(Can’t find any video from the night, so here’s the hit single from 1978)
Why this gig?
So I can tick off another entry in my “I-Spy Book of 70s Rock Stars”. Actually two, as Brinsley Schwartz was involved in a lot of music that I enjoyed a lot back in the mid to late 70s.
Support is Tristan Mackay. Bit of solo rhythm and blues with a slightly modern touch – there’s a bit of looping thrown in. Enjoyable stuff.
Graham Parker has been around forever. And he hasn’t stopped recording new songs since his brief moment in the public eye in the late 1970s. And a lot of the audience seem to have followed his career closely since then as every song he plays gets a big cheer of recognition. I only recognise a couple of hit singles.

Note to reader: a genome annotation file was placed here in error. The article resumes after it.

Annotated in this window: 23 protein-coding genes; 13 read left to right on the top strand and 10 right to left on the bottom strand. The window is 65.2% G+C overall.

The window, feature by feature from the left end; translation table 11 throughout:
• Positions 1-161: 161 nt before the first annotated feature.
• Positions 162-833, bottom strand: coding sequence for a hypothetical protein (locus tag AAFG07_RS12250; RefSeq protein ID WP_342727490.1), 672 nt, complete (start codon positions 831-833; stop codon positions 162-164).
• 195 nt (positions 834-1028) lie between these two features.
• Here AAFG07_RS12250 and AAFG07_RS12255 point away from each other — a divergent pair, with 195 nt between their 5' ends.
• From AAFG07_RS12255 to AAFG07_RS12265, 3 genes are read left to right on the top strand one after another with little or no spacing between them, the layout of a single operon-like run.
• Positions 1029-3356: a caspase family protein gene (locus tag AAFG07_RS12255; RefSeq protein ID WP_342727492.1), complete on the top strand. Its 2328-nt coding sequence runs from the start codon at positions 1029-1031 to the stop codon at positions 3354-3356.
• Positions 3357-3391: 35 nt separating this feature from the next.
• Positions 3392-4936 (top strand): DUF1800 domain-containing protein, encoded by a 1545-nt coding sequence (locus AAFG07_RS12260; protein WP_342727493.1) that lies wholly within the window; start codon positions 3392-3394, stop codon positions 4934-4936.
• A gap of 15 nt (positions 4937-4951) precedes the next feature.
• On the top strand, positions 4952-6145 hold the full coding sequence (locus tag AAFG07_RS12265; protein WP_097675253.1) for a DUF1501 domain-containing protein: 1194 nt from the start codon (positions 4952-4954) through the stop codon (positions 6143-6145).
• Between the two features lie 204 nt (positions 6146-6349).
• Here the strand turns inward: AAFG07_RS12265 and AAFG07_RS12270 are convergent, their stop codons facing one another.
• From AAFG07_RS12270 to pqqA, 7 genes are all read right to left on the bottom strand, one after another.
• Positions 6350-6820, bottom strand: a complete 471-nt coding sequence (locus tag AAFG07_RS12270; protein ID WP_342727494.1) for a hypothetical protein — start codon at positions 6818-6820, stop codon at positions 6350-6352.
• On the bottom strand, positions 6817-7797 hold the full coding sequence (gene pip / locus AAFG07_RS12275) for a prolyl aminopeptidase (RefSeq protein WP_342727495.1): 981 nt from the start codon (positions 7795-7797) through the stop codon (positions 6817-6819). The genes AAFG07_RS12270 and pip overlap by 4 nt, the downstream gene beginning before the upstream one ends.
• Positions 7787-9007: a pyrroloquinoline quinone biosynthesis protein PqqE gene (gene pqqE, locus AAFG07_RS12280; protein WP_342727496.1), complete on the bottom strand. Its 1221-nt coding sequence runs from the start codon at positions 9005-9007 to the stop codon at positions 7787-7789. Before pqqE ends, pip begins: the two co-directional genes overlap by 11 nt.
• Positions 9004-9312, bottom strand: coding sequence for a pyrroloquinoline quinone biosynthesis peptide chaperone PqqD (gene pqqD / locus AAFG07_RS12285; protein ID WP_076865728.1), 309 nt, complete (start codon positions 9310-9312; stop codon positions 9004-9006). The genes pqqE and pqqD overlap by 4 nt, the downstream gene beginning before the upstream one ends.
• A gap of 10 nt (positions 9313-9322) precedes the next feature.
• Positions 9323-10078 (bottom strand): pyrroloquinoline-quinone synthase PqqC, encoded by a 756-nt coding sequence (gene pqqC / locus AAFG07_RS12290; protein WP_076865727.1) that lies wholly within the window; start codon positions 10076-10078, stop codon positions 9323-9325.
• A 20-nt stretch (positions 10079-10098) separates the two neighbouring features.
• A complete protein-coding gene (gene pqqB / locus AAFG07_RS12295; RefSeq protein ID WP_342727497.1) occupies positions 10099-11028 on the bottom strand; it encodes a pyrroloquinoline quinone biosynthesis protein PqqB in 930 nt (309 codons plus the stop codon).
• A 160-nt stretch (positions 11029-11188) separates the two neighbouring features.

The music is basic stuff from a completely different age. Some of you might be old enough to remember when R’n’B was what middle-aged men played in smokey rooms at the back of a pub – and not the over-produced saccharine monstrosity it has now become. That’s the era the Graham Parker’s music comes from. And in my opinion there’s still a place for it. Sure it can be a bit basic and repetitive. But sometimes that’s what you want.
But, to be honest, when I want rhythm and blues, I want a rhythm and blues band. Guitar, bass and drums. Perhaps some keyboards. That’s a rhythm and blues band. That’s the combination that gives rhythm and blues its power. If I have one complain about this show, it’s that there wasn’t a band. It was two guitarists and singers. And I don’t think that line-up shows off rhythm and blues to its best advantage.
So I’m glad I went. And I might well go and see Graham Parker and the Rumour if they play again. But I’m unlikely to want to see Graham Parker again without a band backing him.
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